SC Lawyer, March 2004, #3. The new construction disputes law cooling off or chilling out?.

AuthorBy Roger Jellenik

South Carolina Lawyer


SC Lawyer, March 2004, #3.

The new construction disputes law cooling off or chilling out?

The new construction disputes law cooling off or chilling out?By Roger JellenikResidential construction contractors build new homes for homebuyers and additions to existing homes for homeowners. Because contractors are human and humans are imperfect, omissions and errors often occur in the course of construction. The result is the so-called "punch list." A builder routinely may go back to a job to complete punch list items even after a certificate of occupancy is issued to make sure that the homeowner is satisfied, punch list items are addressed and any remaining payments have been earned. Nevertheless, every so often, major or minor problems may persist, communications may not work well and the contractor or the homeowner may get upset enough to consider litigation.

Typically, thoughts of litigation come after unsatisfactory written or face-to-face communications that have left issues unresolved and the parties frustrated. Rightly or wrongly, the homeowner may perceive that the builder is trying to evade responsibilities, or the builder may perceive that the homeowner has unrealistic expectations. At such times, a pause for rational "give and take" or help from a third party mediator may help.

Advocates of tort reform see here the opportunity to keep unnecessary lawsuits out of court by fostering an environment in which settlements are encouraged by allowing the builder a right to cure construction defects. Following this logic, as of September 2003, 15 states had enacted legislation requiring a "right to cure" before construction defect lawsuits could be prosecuted to completion. See Lawyers Weekly USA, 2003-20, 14, 17 for a review and status of state legislative initiatives. The legislatures in at least four other states were considering similar bills. One of the enacting states was South Carolina. The purposes of this article are to summarize important provisions of South Carolina's new legislation, discuss some issues it presents and offer a suggestion or two.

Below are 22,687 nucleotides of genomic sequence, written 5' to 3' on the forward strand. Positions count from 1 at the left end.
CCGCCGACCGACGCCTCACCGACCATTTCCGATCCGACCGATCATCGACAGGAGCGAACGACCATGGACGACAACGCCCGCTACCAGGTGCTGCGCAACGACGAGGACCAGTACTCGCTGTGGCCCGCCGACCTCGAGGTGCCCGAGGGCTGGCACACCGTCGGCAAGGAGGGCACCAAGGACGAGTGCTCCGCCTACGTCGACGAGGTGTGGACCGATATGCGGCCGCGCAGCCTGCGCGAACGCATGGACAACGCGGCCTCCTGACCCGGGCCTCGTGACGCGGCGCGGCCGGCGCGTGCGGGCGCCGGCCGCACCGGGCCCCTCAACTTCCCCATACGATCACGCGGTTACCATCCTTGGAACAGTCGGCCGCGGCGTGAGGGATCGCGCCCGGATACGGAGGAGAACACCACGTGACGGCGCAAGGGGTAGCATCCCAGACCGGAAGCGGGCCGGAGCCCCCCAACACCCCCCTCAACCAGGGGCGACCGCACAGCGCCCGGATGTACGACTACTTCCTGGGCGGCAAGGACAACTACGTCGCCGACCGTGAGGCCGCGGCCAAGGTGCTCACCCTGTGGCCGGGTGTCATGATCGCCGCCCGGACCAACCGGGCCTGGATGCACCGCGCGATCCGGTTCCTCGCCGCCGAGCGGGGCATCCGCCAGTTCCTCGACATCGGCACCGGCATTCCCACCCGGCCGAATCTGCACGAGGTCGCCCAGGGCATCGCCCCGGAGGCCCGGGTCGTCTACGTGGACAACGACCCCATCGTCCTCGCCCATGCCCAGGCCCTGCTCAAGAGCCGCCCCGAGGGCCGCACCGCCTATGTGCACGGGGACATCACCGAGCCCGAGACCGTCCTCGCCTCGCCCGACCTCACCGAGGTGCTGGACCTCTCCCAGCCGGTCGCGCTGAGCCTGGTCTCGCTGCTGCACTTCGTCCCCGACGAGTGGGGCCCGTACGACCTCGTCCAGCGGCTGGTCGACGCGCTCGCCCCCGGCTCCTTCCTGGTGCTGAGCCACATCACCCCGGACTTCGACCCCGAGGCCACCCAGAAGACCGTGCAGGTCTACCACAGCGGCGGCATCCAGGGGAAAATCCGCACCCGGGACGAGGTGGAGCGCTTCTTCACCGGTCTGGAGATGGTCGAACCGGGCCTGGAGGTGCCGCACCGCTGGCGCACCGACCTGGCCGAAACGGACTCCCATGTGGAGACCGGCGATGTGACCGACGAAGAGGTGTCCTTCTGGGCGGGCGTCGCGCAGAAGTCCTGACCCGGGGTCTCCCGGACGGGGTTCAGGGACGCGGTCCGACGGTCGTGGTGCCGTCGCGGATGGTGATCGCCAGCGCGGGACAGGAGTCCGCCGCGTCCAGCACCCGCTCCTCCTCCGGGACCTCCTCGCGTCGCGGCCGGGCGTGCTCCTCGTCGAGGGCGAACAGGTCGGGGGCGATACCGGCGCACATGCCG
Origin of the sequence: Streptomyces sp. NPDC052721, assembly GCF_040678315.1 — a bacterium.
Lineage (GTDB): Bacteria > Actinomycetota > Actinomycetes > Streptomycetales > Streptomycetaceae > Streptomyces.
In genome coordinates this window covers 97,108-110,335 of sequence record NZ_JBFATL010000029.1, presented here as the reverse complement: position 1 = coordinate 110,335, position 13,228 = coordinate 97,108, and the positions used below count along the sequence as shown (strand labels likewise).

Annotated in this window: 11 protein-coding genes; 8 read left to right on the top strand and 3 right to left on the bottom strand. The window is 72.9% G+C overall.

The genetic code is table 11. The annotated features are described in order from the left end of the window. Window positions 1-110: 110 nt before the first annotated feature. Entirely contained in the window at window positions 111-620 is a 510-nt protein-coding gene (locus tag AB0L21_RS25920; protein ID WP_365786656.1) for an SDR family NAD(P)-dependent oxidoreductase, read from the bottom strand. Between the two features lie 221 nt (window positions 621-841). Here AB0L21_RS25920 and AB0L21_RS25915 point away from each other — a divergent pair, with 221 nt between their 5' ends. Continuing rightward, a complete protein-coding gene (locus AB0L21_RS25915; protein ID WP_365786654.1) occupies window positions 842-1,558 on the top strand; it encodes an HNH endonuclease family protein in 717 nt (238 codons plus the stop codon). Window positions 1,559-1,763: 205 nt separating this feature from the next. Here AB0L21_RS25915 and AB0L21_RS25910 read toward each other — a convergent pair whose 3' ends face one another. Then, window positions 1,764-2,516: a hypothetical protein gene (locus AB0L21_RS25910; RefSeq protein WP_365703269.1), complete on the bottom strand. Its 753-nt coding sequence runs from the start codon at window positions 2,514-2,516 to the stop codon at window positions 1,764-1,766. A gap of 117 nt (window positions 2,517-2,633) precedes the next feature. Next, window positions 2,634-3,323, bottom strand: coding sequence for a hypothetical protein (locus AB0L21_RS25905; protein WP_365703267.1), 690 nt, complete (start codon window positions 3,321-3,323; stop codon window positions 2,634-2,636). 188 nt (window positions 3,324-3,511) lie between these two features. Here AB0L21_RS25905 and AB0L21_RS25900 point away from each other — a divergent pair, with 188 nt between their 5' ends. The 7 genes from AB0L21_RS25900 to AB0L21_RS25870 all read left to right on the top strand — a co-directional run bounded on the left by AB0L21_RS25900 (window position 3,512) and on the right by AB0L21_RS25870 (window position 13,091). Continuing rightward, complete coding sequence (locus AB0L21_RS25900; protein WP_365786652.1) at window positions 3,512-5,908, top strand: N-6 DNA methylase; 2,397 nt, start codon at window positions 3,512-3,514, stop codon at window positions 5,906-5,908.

As one part of tort reform in South Carolina, the Legislature passed and the Governor signed S. 433, The South Carolina Notice and Oppor-tunity to Cure Construction Dwelling Defects Act (Act). The Act became effective July 2, 2003, for causes of action arising on or after that date. 2003 South Carolina Laws Act 82 (S.B. 433), Section 2.

The Legislature's basic concept was to promote non-judicial dispute resolution by requiring the homeowner to list and, if needed, clarify the nature and extent of alleged defects. The builder gets a chance to respond and fix real defects and to explain why other complaints are not real defects. The parties may agree to a resolution consisting of corrective work, payment, refund or some combination of the options.

Of course, this process takes some time, and the Act provides for this time in the form of a 90-day "cooling-off" period. The effect of this "cooling off" period is to furnish a contractor with limited protection from a homeowner's lawsuit. If a claimant - for example, a homeowner - files an action without first following the procedure set forth in the Act, a party to the action may move the court to stay the...

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